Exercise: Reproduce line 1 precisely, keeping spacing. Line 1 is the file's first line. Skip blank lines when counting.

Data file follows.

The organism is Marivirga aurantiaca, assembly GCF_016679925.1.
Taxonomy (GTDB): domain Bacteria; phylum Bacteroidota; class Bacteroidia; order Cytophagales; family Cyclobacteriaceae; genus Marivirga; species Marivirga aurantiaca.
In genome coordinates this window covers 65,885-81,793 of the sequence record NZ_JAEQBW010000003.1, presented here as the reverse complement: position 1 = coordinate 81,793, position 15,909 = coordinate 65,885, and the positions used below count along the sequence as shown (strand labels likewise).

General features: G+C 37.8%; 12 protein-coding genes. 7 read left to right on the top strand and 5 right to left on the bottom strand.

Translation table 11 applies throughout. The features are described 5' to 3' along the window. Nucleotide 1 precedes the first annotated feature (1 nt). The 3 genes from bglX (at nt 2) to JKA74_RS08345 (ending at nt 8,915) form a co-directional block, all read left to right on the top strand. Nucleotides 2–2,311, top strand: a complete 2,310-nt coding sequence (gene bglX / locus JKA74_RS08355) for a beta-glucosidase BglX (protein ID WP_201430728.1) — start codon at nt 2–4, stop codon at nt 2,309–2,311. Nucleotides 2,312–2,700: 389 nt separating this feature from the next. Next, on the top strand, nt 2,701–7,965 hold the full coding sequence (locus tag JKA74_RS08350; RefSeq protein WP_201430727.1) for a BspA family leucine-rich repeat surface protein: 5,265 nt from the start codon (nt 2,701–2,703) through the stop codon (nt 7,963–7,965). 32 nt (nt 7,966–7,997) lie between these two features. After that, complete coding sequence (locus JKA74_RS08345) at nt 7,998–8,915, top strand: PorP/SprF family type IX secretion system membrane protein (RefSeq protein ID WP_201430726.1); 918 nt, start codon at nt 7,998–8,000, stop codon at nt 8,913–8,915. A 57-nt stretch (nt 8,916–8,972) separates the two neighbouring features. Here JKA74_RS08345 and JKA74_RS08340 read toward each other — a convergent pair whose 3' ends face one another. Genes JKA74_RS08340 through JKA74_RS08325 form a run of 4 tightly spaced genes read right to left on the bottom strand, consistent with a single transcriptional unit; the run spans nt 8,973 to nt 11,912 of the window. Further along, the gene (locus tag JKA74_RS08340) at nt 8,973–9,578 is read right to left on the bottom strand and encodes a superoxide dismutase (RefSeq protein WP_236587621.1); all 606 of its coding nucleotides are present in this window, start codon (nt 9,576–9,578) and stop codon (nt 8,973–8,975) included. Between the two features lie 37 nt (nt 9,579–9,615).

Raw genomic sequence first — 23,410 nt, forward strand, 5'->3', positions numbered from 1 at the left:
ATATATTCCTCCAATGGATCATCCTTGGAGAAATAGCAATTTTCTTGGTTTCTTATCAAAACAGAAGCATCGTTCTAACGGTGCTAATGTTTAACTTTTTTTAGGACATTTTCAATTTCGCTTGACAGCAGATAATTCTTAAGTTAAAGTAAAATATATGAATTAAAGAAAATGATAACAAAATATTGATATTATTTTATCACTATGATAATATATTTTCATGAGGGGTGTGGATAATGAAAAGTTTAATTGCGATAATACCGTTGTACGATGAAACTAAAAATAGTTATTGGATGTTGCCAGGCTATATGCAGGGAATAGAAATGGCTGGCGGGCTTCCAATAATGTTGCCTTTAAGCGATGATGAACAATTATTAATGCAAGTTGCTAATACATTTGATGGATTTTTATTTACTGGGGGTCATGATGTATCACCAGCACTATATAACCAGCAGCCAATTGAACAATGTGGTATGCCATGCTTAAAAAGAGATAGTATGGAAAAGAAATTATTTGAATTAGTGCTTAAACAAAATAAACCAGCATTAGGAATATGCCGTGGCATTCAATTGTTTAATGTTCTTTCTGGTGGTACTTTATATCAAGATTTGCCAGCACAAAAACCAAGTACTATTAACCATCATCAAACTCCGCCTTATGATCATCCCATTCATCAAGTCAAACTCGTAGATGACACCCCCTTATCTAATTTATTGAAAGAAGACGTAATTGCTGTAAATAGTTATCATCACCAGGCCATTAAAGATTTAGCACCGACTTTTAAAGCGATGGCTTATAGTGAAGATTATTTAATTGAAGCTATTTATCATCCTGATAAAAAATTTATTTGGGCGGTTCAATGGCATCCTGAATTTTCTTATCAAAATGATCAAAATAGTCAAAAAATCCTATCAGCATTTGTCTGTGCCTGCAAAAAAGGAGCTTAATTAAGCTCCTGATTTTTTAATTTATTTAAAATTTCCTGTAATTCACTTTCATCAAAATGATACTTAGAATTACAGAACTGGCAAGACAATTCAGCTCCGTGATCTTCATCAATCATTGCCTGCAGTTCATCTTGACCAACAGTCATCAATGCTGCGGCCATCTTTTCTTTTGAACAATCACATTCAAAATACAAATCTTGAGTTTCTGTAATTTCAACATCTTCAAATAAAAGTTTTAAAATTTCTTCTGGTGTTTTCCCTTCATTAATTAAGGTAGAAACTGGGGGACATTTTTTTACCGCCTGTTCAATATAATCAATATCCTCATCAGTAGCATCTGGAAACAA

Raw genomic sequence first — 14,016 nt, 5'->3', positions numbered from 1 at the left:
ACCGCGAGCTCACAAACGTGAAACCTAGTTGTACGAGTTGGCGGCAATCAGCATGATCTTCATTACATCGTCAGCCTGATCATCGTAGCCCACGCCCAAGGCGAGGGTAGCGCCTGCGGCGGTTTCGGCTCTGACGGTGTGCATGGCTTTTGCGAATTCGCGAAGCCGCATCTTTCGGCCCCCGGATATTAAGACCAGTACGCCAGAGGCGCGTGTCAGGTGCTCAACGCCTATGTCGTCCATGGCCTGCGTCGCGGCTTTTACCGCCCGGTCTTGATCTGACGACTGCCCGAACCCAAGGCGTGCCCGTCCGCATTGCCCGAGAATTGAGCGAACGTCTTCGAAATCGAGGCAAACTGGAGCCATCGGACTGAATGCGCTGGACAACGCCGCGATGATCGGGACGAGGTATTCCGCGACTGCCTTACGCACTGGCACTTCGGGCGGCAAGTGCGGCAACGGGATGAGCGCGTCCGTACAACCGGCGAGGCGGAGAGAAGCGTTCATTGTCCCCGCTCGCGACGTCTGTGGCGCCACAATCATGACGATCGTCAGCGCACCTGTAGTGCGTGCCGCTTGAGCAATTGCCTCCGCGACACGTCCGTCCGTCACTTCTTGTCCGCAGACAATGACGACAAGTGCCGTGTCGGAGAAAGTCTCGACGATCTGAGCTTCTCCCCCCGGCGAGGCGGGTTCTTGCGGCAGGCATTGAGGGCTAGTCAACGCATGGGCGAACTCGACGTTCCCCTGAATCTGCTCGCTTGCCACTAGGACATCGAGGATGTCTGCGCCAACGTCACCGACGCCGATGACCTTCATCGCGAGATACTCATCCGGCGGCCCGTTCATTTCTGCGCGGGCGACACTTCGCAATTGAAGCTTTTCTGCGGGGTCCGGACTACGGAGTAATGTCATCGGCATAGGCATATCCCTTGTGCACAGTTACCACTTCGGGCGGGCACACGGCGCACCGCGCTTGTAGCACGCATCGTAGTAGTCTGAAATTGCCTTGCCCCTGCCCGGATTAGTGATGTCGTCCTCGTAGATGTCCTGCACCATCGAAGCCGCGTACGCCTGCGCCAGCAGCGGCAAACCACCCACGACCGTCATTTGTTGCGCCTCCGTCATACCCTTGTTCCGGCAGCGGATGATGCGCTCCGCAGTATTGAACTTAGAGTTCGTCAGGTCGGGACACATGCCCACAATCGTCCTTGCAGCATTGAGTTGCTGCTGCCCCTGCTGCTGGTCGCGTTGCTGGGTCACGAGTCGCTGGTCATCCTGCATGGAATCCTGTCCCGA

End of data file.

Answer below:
The organism is Marivirga aurantiaca, assembly GCF_016679925.1.